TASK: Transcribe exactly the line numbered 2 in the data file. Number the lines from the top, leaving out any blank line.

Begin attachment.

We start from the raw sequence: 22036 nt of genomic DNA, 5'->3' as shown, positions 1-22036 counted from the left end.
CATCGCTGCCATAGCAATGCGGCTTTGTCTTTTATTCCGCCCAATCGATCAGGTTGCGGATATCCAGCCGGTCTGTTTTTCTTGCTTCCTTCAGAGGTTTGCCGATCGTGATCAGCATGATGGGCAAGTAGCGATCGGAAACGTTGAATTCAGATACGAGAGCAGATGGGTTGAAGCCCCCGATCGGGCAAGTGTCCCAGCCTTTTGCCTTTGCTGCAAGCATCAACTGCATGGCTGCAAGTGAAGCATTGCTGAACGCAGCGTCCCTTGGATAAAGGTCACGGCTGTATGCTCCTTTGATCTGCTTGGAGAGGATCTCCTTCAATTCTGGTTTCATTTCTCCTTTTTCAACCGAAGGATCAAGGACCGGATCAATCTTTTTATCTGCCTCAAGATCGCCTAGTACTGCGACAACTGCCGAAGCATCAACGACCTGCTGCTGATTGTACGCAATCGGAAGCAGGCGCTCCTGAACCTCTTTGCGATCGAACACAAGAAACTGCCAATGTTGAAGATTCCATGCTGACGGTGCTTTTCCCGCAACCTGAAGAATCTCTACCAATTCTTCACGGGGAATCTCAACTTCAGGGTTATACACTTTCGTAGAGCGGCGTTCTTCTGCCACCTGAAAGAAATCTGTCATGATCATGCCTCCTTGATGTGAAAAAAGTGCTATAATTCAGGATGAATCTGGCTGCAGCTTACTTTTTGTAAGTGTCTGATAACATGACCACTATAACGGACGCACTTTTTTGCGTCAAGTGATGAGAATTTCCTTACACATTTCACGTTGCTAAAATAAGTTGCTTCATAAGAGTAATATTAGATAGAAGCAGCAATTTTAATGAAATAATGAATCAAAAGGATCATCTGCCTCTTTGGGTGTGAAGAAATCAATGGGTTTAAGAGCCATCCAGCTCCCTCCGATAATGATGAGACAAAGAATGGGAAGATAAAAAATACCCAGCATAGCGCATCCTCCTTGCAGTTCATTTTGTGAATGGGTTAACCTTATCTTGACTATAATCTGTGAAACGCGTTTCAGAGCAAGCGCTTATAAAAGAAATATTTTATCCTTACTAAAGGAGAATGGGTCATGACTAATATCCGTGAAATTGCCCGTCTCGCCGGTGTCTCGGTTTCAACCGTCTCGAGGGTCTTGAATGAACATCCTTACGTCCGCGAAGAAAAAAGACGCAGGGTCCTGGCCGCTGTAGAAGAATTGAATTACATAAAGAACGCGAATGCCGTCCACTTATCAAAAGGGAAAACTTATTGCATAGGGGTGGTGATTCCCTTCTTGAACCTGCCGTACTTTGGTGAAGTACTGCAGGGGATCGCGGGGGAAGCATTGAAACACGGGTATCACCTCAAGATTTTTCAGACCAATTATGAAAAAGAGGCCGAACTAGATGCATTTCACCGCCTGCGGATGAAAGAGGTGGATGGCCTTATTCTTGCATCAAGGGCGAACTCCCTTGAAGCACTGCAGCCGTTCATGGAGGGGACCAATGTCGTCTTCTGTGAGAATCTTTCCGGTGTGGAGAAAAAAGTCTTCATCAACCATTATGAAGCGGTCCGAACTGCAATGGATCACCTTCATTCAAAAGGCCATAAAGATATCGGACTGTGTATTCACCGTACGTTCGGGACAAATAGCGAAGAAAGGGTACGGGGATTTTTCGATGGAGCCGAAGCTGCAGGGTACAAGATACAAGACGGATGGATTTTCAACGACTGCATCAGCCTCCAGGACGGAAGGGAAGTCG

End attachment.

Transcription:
CATCGCTGCCATAGCAATGCGGCTTTGTCTTTTATTCCGCCCAATCGATCAGGTTGCGGATATCCAGCCGGTCTGTTTTTCTTGCTTCCTTCAGAGGTTTGCCGATCGTGATCAGCATGATGGGCAAGTAGCGATCGGAAACGTTGAATTCAGATACGAGAGCAGATGGGTTGAAGCCCCCGATCGGGCAAGTGTCCCAGCCTTTTGCCTTTGCTGCAAGCATCAACTGCATGGCTGCAAGTGAAGCATTGCTGAACGCAGCGTCCCTTGGATAAAGGTCACGGCTGTATGCTCCTTTGATCTGCTTGGAGAGGATCTCCTTCAATTCTGGTTTCATTTCTCCTTTTTCAACCGAAGGATCAAGGACCGGATCAATCTTTTTATCTGCCTCAAGATCGCCTAGTACTGCGACAACTGCCGAAGCATCAACGACCTGCTGCTGATTGTACGCAATCGGAAGCAGGCGCTCCTGAACCTCTTTGCGATCGAACACAAGAAACTGCCAATGTTGAAGATTCCATGCTGACGGTGCTTTTCCCGCAACCTGAAGAATCTCTACCAATTCTTCACGGGGAATCTCAACTTCAGGGTTATACACTTTCGTAGAGCGGCGTTCTTCTGCCACCTGAAAGAAATCTGTCATGATCATGCCTCCTTGATGTGAAAAAAGTGCTATAATTCAGGATGAATCTGGCTGCAGCTTACTTTTTGTAAGTGTCTGATAACATGACCACTATAACGGACGCACTTTTTTGCGTCAAGTGATGAGAATTTCCTTACACATTTCACGTTGCTAAAATAAGTTGCTTCATAAGAGTAATATTAGATAGAAGCAGCAATTTTAATGAAATAATGAATCAAAAGGATCATCTGCCTCTTTGGGTGTGAAGAAATCAATGGGTTTAAGAGCCATCCAGCTCCCTCCGATAATGATGAGACAAAGAATGGGAAGATAAAAAATACCCAGCATAGCGCATCCTCCTTGCAGTTCATTTTGTGAATGGGTTAACCTTATCTTGACTATAATCTGTGAAACGCGTTTCAGAGCAAGCGCTTATAAAAGAAATATTTTATCCTTACTAAAGGAGAATGGGTCATGACTAATATCCGTGAAATTGCCCGTCTCGCCGGTGTCTCGGTTTCAACCGTCTCGAGGGTCTTGAATGAACATCCTTACGTCCGCGAAGAAAAAAGACGCAGGGTCCTGGCCGCTGTAGAAGAATTGAATTACATAAAGAACGCGAATGCCGTCCACTTATCAAAAGGGAAAACTTATTGCATAGGGGTGGTGATTCCCTTCTTGAACCTGCCGTACTTTGGTGAAGTACTGCAGGGGATCGCGGGGGAAGCATTGAAACACGGGTATCACCTCAAGATTTTTCAGACCAATTATGAAAAAGAGGCCGAACTAGATGCATTTCACCGCCTGCGGATGAAAGAGGTGGATGGCCTTATTCTTGCATCAAGGGCGAACTCCCTTGAAGCACTGCAGCCGTTCATGGAGGGGACCAATGTCGTCTTCTGTGAGAATCTTTCCGGTGTGGAGAAAAAAGTCTTCATCAACCATTATGAAGCGGTCCGAACTGCAATGGATCACCTTCATTCAAAAGGCCATAAAGATATCGGACTGTGTATTCACCGTACGTTCGGGACAAATAGCGAAGAAAGGGTACGGGGATTTTTCGATGGAGCCGAAGCTGCAGGGTACAAGATACAAGACGGATGGATTTTCAACGACTGCATCAGCCTCCAGGACGGAAGGGAAGTCG